New Resource Center director says helping people 'is who I am'

After waiting months for the announcement, John Van Cleef sent his resume to the Community Resource Center the day the Encinitas-based nonprofit posted a job opening for a new executive director.

“And then I went back and re-read the e-mail announcing the posting, and I hadn’t followed the instructions at all,” he said. “An hour later, I wrote back, ‘I was really excited and didn’t read your instructions, so here’s the rest of everything you asked for. Please don’t hold it against me.’”

They didn’t. Van Cleef got the job, which he started Sept. 17.

Community Resource Center Board of Directors President Katrina Dodson said his enthusiasm for the job stood out and helped in the selection.

“Our decision to go with John was based on the fact that he didn’t just want a job,” she said. “He wanted our job. And that was really important to us.”

Van Cleef, 49, had been working as director of volunteer services and community outreach at Palomar Health for the past four a half years and had worked for the YMCA for about a year before that. The bulk of his career has been with the Salvation Army, where he worked 20 years, including five years leading the Ray and Joan Kroc Corps Community Center.

With parents, grandparents and even great-grandparents involved with the Salvation Army, Van Cleef grew up in the organization, which he said shaped his values and motives.

“It’s part of who I am,” he said. “Helping other people is how I am as a person.”

As executives in the Salvation Army, his parents were transferred every few years, so Van Cleef grew up in several different cities. He has an affinity for the Seahawks and the University of Washington Huskies from living a few formative years in Seattle, but said he loves San Diego County, where he’s lived since 2006. He now calls Carlsbad home.

The Community Resource Center, which turns 40 next year, focuses on programs that serve the needy and helps prevent people from becoming homeless. It also operates the 24-bed Carol’s House for domestic violence survivors and their children, which served 242 people last year.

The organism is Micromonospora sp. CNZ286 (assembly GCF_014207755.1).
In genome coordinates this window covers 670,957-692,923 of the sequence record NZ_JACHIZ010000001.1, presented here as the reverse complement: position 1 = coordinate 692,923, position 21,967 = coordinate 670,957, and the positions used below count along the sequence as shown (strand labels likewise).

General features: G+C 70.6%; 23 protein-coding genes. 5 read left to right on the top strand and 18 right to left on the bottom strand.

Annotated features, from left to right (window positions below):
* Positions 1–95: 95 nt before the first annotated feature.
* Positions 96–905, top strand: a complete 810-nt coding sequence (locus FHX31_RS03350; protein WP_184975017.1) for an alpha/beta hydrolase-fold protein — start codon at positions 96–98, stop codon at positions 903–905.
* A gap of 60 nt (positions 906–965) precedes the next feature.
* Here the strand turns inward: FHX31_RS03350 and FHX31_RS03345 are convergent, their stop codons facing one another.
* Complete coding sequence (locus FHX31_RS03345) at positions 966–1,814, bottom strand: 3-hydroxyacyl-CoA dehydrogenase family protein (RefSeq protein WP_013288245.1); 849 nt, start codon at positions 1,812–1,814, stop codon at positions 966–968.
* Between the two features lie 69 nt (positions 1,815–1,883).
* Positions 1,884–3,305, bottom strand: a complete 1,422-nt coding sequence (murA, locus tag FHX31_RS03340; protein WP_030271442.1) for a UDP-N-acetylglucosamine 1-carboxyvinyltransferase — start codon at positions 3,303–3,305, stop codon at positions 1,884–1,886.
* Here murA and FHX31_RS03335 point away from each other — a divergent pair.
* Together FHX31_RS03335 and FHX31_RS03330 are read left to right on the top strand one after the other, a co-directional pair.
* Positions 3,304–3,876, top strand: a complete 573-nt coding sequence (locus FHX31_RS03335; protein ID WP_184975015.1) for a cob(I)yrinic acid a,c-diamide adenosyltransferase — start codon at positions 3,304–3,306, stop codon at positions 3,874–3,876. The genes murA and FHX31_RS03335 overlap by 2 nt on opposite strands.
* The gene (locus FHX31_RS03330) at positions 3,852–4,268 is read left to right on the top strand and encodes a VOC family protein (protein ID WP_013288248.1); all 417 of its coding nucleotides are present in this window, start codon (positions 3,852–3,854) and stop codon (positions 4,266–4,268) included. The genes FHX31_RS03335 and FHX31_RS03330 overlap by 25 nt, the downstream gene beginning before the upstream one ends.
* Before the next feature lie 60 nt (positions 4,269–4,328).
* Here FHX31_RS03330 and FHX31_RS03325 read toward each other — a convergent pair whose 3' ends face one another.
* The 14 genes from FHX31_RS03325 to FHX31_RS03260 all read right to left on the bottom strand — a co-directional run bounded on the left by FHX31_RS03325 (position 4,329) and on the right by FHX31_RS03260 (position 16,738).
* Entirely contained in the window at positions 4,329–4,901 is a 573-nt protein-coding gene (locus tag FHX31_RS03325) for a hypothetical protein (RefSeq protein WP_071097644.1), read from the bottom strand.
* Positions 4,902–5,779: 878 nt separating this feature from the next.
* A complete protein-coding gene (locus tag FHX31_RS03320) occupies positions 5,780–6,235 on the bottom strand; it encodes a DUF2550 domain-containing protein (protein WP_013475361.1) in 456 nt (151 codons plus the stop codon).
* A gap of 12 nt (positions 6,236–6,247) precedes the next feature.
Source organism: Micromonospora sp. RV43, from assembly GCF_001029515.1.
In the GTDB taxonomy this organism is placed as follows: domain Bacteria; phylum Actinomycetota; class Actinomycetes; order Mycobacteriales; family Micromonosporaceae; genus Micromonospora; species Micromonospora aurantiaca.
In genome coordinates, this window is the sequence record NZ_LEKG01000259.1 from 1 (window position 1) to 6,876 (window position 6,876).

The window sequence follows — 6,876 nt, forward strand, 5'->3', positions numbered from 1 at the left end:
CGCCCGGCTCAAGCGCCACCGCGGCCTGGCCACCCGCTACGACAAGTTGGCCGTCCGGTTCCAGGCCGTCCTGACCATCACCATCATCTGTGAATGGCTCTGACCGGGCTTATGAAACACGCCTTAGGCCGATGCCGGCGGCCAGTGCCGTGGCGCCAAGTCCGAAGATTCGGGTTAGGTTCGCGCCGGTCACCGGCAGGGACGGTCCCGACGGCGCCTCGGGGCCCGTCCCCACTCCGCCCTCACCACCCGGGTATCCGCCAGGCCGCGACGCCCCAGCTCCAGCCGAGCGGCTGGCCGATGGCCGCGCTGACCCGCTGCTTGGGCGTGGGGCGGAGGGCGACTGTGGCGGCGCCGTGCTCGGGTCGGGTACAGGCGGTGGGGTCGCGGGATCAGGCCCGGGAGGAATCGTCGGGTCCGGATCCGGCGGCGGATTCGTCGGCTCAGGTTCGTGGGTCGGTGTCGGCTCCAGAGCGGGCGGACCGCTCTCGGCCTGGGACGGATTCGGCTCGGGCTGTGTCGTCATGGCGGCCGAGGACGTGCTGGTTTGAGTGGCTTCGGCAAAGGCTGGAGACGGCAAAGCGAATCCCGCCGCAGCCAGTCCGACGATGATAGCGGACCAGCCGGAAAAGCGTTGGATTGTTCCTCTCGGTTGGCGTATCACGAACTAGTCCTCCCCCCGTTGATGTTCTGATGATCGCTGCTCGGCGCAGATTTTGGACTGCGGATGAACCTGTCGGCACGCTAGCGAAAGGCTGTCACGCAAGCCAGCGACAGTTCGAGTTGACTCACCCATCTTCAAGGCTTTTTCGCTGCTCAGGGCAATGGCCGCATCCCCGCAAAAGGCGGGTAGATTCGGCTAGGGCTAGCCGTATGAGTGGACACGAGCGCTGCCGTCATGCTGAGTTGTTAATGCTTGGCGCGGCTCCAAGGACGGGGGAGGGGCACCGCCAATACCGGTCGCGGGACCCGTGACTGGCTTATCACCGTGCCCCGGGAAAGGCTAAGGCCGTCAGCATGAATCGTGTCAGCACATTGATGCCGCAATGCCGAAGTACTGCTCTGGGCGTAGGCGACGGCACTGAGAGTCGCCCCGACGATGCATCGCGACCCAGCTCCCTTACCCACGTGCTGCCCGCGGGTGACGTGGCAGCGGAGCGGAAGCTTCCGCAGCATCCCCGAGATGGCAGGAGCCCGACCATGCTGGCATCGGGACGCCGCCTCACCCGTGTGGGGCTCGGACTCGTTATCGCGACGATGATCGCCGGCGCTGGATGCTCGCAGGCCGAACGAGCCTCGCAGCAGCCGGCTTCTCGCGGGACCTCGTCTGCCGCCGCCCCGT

For the past two years, the city of Encinitas has funded the center’s Opening Doors program, which has found permanent housing for 48 homeless Encinitas households, or 117 people.

Van Cleef would like the center to do even more.

“We catch everybody we can, but we know there’s greater need out there,” he said. “Cities around us are looking at the issues of affordable housing and food insecurity and domestic violence, and we believe we have answers to help meet those needs and the capacity to grow to meet those needs.”

Van Cleef said he would especially like to expand service for domestic violence survivors by providing more shelter beds.

Besides his passion for the work, Dodson said the board liked Van Cleef’s background in capital campaigns, which could help the center grow.

“We love the model we’ve worked on in years of service to the community, and we’d love to grow that model in other locations,” she said. “To do that, we really wanted to have someone with fundraising chops to get us there.”

Van Cleef said this is an exciting time to be in the social service field because communities are becoming more conscious of the needs around them.

“The significant things we address and the community consciousness about those things are meeting together,” he said.

“Affordable housing, social determinants of health and food, how women should be safe in their own homes and the emerging awareness of mental health issues, CRC is touching all those places,” he said. “And to assimilate it and come up with a plan to expand and meet those needs in the future, it’s exciting.”

The last permanent executive director at the Community Resource Center was Isabel St. German Singh, who left in August 2017 after serving for about a year. An interim executive director filled the position for a few months, and the board of directors had been leading the organization since January before hiring Van Cleef.

Gary Warth is a reporter for The San Diego Union-Tribune.

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